And that formula exists for a specific purpose – to provide a Torah-focused narrative, to combat the secular genre of Holocaust literature. As Rabbi Reinman writes in the introduction to Late Reflections, the first book in the Holocaust Diaries series: “It is accepted without question that we must record the awful events of the holocaust as an everlasting testimony for posterity…but somehow, when all is said and done, this secular holocaust literature falls short of the mark” (12).

The question Reinman asks of these secular texts is “after we have turned the last page and shed the last tear, what remains with us, what do we take back with us into our everyday existence?” He anticipates the answer of “never again,” and goes on to ask rhetorically “Are we to remember in order to prevent a recurrence of this tragedy? How? By appealing to the conscience of the gentile world? Bitter experience has taught us the futility of such hopes” (12).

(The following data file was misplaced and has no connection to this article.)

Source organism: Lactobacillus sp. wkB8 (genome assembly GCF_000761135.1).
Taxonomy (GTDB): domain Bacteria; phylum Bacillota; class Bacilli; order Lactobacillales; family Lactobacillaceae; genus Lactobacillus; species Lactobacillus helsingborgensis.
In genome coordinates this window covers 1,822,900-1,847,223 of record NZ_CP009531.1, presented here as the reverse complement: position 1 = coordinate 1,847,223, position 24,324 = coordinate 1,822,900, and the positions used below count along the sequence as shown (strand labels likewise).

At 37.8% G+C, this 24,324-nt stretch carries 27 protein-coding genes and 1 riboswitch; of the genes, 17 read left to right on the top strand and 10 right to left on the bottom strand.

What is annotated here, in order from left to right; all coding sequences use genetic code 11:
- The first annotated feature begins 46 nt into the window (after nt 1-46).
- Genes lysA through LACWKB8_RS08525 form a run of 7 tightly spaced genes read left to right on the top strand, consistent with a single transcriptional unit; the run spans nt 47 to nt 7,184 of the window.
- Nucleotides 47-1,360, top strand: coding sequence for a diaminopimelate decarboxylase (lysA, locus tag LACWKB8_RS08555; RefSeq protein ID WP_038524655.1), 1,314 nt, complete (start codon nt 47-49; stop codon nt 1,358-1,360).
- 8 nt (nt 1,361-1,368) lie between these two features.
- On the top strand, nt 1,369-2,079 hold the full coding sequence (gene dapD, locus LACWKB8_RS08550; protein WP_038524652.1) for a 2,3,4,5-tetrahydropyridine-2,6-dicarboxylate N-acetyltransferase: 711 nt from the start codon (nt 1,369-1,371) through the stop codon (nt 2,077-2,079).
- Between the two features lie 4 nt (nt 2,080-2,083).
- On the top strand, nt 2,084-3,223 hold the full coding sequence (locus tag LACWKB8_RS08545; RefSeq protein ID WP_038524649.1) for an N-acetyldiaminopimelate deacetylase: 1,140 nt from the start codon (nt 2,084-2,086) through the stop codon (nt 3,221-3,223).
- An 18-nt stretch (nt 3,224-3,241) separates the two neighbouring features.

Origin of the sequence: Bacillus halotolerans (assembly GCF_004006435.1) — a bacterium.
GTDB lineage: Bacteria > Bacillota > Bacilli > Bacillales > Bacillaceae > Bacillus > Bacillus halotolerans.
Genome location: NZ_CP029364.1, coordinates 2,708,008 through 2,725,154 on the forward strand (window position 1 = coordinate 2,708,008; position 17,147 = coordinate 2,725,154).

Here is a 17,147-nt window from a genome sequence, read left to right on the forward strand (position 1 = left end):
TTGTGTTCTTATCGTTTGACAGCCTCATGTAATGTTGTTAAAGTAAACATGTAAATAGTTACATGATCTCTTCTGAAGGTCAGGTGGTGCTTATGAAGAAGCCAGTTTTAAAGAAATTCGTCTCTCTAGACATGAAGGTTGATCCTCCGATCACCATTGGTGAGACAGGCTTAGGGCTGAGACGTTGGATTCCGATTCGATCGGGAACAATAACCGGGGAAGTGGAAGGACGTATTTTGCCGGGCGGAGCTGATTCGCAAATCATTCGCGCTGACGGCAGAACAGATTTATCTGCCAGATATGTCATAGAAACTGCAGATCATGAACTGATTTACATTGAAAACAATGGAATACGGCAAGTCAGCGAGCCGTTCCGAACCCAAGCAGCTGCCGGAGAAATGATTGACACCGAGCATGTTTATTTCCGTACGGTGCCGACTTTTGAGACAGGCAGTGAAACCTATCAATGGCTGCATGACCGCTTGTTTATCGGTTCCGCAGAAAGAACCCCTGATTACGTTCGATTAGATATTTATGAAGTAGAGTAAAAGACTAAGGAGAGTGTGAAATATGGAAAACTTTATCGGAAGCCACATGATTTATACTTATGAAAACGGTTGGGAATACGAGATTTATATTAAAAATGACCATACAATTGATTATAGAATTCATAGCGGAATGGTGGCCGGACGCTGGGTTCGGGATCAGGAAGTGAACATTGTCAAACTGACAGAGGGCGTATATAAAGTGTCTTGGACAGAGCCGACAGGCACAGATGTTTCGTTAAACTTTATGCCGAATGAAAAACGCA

Ultimately, after positing and rejecting a few more possible outcomes, Reinman concludes that “Judaica holocaust literature does give substance and meaning to the memories we must record for posterity” (13), and that

Judaica holocaust literature teaches us that the holocaust was a war between the Jewish people and the German Amalek-incarnate. It was a war of the carnal brute against the sublime spirit, the profane against the holy. And in the end, the Jewish people emerged victorious, because the Germans could only destroy their bodies but not their souls and spirits.

Late Reflections, 14

The point of The Holocaust Diaries series is clear: to show the sacred triumph of religious Judaism and to solidify the idea that all non-Jews are untrustworthy – that no matter how friendly they are, non-Jews by definition hate Jews, and especially religious Jews.